Ohio State 29, Penn State 29. That is what the average score comes out when comparing Ohio State to Penn State in the games the two teams played from 2016-2018. Technically, it actually comes out slightly in favor of the Nittany Lions, with 29.3, but let us not quibble over a few decimal points.
Looking forward to what should be a good game between the two teams that can determine the winner of The B1G East Division on Saturday afternoon. The questions I have below are built around both specific players, as well as Penn State’s possible strategies for defending the Buckeyes.
- Handling Micah Parsons – Parsons is an example of the type of player that Ohio State heavily recruited, but did not get. No, I am not going to rehash Parsons’ recruitment from years ago. I will say that the sophomore Walter Camp nominee is coming off a solid game versus Indiana, with 7 tackles (5 solo, 2 assists), and this gem of a play during the contest.
Penn State linebacker Micah Parsons (@Micah_Parsons11) is so fast and hits with so much power. Watch as he causes a fumble stopping Indiana's tight end at the half inch line of the goal-line. Such a special player.#WNSFilm pic.twitter.com/MPNa0ziYP7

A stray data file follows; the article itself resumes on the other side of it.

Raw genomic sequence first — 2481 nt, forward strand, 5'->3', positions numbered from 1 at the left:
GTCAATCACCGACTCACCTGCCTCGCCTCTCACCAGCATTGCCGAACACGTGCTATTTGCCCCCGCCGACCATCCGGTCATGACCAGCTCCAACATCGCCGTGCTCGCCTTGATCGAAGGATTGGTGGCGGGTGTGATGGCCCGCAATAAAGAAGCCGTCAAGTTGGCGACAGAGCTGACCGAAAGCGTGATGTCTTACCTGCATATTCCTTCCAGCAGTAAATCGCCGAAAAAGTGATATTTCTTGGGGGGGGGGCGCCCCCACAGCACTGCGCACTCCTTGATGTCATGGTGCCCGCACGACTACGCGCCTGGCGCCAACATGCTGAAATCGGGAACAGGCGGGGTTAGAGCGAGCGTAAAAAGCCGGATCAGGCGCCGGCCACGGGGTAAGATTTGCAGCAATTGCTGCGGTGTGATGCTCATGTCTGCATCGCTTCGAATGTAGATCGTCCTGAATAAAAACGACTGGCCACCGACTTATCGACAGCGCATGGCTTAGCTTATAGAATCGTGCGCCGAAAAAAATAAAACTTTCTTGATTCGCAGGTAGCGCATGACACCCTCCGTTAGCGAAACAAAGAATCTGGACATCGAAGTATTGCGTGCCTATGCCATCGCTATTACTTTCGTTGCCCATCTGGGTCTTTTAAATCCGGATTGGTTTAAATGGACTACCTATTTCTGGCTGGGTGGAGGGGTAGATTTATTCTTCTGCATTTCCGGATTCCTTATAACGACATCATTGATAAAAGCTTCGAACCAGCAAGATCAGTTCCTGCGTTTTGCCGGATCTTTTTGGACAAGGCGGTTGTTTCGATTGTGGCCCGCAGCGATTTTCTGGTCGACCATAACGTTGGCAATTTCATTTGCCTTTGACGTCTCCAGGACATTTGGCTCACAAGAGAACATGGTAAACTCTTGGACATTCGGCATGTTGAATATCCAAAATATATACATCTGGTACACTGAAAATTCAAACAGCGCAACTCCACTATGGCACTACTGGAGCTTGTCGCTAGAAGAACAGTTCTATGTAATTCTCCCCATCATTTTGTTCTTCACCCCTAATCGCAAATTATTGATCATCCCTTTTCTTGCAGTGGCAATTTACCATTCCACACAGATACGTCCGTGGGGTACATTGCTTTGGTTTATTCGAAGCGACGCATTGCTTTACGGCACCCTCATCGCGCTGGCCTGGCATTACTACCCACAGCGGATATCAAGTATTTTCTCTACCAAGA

— Devin Jackson (@RealD_Jackson) November 19, 2019
2. Who Is Covering Pat Freiermuth? – Listed at 6’5″, 265 pounds, Freiermuth is essential to the Nittany Lion offense. Perhaps this is going to be the game where Ohio State fans finally see the Bullet position in action on defense. Does that mean Brendon White will get a chance to show what he can do? Or will Ohio State rely on a linebacker, like Baron Browning, or a traditional safety, like Jordan Fuller? Freiermuth is a mismatch for any team, including Ohio State, so how the Buckeyes defend him will be a major priority.
3. Penn State’s Secondary versus Ohio State’s Wide Receivers – In the Penn State loss at Minnesota, the Golden Gophers torched the Penn State secondary for a combined 18 receptions for 339 yards and 3 touchdowns, averaging 18.8 yards per reception. The weather may be a factor on Saturday, with possible rain in the forecast, but it will bear watching to see if Penn State has shored up the deficiencies that plagued them so much at Minnesota, and even in the close win over Indiana last week. Indiana’s receivers had a comparable game to Minnesota’s receivers, with the Hoosiers’ receivers racking up 31 receptions for 371 yards and 1 touchdown, with a 12 yard per reception average.